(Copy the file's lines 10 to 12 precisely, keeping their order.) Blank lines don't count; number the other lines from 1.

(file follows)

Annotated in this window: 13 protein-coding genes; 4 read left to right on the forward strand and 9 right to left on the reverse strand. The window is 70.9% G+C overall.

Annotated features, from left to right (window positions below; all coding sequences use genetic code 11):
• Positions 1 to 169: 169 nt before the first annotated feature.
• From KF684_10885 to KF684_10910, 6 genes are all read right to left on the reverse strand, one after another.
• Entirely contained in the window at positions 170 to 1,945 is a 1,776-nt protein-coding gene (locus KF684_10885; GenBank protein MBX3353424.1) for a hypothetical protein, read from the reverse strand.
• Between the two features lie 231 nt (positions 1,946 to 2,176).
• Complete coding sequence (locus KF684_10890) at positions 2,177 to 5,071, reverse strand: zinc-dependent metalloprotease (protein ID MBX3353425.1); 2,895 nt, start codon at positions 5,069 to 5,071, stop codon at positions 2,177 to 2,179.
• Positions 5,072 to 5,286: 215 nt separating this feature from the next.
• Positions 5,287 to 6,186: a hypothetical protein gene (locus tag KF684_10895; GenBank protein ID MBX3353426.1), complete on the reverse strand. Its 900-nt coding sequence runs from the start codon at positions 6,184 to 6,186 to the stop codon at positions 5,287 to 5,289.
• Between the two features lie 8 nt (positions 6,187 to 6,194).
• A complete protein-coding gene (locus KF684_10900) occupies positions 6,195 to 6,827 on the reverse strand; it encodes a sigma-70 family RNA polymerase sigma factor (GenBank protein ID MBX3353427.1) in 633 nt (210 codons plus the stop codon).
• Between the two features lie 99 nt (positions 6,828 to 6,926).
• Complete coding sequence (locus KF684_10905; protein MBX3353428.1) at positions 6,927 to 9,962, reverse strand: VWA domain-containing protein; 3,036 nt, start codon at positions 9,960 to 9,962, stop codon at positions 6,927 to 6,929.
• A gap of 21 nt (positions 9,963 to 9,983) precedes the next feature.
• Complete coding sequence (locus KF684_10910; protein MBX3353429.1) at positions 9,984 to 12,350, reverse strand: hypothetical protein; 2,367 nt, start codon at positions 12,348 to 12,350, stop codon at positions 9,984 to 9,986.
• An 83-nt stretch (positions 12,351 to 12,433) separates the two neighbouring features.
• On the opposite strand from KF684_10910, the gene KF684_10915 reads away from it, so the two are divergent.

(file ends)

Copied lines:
• Between the two features lie 8 nt (positions 6,187 to 6,194).
• A complete protein-coding gene (locus KF684_10900) occupies positions 6,195 to 6,827 on the reverse strand; it encodes a sigma-70 family RNA polymerase sigma factor (GenBank protein ID MBX3353427.1) in 633 nt (210 codons plus the stop codon).
• Between the two features lie 99 nt (positions 6,828 to 6,926).